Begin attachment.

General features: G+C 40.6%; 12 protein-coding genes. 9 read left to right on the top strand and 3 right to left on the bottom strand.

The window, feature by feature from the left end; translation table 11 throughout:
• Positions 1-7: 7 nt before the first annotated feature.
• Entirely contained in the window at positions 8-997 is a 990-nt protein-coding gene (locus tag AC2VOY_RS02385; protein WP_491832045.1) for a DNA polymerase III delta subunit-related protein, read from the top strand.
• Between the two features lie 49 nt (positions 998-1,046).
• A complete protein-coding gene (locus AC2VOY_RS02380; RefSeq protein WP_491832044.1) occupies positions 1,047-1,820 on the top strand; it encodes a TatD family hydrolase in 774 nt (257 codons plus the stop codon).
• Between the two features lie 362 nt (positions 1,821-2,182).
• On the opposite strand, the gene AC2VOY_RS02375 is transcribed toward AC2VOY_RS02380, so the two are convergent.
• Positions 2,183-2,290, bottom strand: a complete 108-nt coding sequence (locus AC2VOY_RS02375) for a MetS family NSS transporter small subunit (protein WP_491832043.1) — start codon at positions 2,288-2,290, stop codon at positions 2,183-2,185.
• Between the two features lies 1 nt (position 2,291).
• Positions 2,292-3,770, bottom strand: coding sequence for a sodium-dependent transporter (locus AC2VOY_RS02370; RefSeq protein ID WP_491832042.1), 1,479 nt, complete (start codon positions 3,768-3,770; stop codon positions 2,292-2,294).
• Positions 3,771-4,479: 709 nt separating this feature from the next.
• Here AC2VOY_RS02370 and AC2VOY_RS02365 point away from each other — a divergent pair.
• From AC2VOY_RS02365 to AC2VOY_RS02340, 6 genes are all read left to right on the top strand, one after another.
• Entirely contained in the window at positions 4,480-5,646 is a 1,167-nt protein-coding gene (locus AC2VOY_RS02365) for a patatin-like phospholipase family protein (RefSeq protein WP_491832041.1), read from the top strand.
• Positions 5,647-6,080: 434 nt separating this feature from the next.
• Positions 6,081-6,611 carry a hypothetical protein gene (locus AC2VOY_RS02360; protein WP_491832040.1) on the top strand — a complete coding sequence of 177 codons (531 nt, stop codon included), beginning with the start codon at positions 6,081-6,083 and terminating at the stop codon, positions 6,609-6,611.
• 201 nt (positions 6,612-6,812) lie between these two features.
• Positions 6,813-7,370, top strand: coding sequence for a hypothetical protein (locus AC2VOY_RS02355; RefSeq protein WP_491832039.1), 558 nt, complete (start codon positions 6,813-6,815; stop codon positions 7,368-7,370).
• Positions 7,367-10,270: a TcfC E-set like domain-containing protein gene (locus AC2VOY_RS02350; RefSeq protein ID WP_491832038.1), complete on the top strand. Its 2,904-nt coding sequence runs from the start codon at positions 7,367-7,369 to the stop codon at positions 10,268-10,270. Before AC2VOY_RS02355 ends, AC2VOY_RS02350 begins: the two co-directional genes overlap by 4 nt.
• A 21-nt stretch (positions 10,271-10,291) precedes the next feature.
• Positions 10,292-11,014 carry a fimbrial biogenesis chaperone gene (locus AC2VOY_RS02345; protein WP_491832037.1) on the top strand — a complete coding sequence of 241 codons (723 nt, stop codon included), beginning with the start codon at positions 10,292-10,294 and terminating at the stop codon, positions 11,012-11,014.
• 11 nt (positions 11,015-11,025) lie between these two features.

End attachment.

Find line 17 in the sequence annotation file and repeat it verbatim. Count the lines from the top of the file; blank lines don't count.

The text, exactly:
• Positions 6,081-6,611 carry a hypothetical protein gene (locus AC2VOY_RS02360; protein WP_491832040.1) on the top strand — a complete coding sequence of 177 codons (531 nt, stop codon included), beginning with the start codon at positions 6,081-6,083 and terminating at the stop codon, positions 6,609-6,611.